Subject Group Commits
Author Jim Starkey
The gating factor in readonly Vulcan transaction performance are the
cyclical writing of the header and transaction inventory (tip) pages.
The superserver solution is sufficiently unpalatable that some
rethinking is in order, which is pushing me in the direction of group
commits. I'm sure other people have been thinking about this as well,
so I thought this would be a good time to exchange thoughts.

To re-cap transaction order of battle:

1. A transaction is started by taking out a transaction id from the
database header page
2. A transaction may make some updates. Let's call the pages
affected primary update pages.
3. A transaction may perform some garbage collection. Let's call the
pages affected secondary update pages
4. A transaction is committed by first flushing all its dirty pages
(both primary and secondary) from the page cache, then updating
and writing the tip to reflect the new transaction state. Only
after the tip as been written (quote safe on oxide unquote) is the
user notified that the transaction is complete.

Dirty cache pages are currently associated with a transaction with a
mask of transaction id modulo 32 of transactions that have dirtied the
page since it was read or last written.

For the purpose of analysis, we have to consider the state of the
database on disk if the engine is suddenly stopped at any point. We
assume that a page has been written by the operating system when it
returns from the write call. We know this isn't always true, but
there's little we can do about it.

For readonly transactions (transaction that perform no primary update
pages), there is no reason to force either the header or transaction
inventory pages to disk. They'll get written sooner or later (or maybe
never), but this doesn't make any difference. A readonly transaction
can safely piggyback on a later readwrite transaction. It would be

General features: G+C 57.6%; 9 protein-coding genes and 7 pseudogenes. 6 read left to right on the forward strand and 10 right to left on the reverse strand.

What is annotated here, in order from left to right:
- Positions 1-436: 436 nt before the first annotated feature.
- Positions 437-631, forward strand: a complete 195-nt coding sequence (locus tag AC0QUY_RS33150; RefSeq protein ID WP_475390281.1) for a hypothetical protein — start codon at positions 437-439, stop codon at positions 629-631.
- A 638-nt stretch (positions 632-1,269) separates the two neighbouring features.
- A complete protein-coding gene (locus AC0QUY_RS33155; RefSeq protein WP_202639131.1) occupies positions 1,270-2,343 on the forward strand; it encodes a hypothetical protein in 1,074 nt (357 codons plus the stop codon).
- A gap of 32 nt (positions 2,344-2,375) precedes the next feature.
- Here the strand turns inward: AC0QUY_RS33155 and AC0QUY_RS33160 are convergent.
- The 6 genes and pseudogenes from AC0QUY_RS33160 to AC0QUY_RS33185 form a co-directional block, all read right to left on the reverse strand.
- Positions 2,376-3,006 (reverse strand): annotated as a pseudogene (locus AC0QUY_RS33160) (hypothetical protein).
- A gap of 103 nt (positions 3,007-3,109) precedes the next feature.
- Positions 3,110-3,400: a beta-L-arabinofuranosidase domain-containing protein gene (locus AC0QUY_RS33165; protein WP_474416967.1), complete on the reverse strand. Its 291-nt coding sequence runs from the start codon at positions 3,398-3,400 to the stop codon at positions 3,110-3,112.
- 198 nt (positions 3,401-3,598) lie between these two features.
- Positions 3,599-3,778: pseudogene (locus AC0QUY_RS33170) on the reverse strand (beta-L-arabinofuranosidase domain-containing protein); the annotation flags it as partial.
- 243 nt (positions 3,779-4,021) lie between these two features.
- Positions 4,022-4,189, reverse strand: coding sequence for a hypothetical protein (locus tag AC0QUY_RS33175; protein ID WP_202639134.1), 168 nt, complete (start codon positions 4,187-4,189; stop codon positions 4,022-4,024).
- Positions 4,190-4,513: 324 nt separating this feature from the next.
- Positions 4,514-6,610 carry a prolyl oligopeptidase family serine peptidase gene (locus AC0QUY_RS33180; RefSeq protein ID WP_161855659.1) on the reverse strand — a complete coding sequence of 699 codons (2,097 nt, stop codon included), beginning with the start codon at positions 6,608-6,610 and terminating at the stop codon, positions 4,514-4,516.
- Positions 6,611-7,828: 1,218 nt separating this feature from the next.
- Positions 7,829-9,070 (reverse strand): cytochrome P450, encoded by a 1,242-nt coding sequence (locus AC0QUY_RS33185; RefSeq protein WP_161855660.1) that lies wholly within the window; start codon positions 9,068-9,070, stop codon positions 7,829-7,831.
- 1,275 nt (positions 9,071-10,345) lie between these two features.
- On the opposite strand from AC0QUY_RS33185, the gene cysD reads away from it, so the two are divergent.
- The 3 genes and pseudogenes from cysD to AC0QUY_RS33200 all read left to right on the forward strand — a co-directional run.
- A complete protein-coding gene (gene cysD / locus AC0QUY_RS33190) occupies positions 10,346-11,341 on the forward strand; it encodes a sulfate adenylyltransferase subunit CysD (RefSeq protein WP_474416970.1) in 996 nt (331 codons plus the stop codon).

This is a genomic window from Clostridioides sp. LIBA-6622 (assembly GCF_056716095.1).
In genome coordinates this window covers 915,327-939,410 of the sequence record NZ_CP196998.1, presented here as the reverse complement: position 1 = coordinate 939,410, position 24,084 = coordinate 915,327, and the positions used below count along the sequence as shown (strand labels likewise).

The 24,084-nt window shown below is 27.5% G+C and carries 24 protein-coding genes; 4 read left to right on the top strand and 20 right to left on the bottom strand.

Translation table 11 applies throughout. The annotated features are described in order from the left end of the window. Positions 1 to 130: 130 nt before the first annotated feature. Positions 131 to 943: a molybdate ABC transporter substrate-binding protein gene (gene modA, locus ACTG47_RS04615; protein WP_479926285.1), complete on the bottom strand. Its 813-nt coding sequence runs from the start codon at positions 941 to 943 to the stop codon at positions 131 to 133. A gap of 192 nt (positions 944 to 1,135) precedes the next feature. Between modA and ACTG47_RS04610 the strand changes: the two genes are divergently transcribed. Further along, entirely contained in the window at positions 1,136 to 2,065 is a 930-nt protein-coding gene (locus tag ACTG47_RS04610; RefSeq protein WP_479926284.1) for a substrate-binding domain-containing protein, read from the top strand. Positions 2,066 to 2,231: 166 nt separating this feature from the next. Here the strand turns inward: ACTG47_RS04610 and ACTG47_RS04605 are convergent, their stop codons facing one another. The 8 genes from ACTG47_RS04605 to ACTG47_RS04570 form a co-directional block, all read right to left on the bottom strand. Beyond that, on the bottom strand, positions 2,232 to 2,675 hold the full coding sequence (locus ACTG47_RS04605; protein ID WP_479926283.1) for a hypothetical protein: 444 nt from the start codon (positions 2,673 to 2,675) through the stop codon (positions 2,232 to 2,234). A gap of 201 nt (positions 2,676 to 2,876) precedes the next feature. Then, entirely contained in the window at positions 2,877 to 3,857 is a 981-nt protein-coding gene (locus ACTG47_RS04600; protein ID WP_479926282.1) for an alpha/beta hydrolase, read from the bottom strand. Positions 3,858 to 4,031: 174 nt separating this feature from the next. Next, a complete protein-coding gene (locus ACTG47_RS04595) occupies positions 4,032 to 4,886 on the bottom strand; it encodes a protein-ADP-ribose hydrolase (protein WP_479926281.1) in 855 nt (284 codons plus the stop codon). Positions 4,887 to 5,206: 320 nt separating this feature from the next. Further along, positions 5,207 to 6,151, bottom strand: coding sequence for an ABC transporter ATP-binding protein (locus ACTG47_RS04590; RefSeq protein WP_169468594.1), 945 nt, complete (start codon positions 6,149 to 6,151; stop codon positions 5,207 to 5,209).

nice, however, to eventually flush any secondary updates pages.

Readwrite transaction must write the header page before writing any
primary update pages, and must write all primary update pages before
writing the tip.

The obvious solution to group commits is a commit thread that
periodically wakes up, checks for transactions pending completion,
updates the header page if dirty, flushes dirty pages belonging to
transactions pending commit, then updates the tip. All pending
transactions are then committed. A plausible commit cycle would be four
or five times a second, but would, of course, be settable by
configuration file. Lets call it five times a second for discussion.

The scheme means that the header and tip pages would be written at most
5 times a second without regard to the number of transaction that
transpire. The scheme reduces both the header and tip hot spots as well
as any operational hot pages (index, generators, reads used as locks,
etc) by reducing page changes by many transactions to single physical
write per page.

The scheme seems to work equally well in superserver, classes, and mixed

The implementation would be a class CommitManager with a single instance
hanging off the Database object. TRA_commit, et al, would call the
commit manager to perform cache flushing and tip management. With group
commit turned on, a commit would add the transaction to a list, "or" the
transaction mask to a group flush mask, and wait for a wake up. When
the group commit thread wakes up, it writes the database header page if
necessary, uses the group flush mask to flush the cache, updates the
tip, then wakes up the snoozing transaction threads.

It seems so simple and obvious I can't imagine why it hasn't been done.
Have I missed something?

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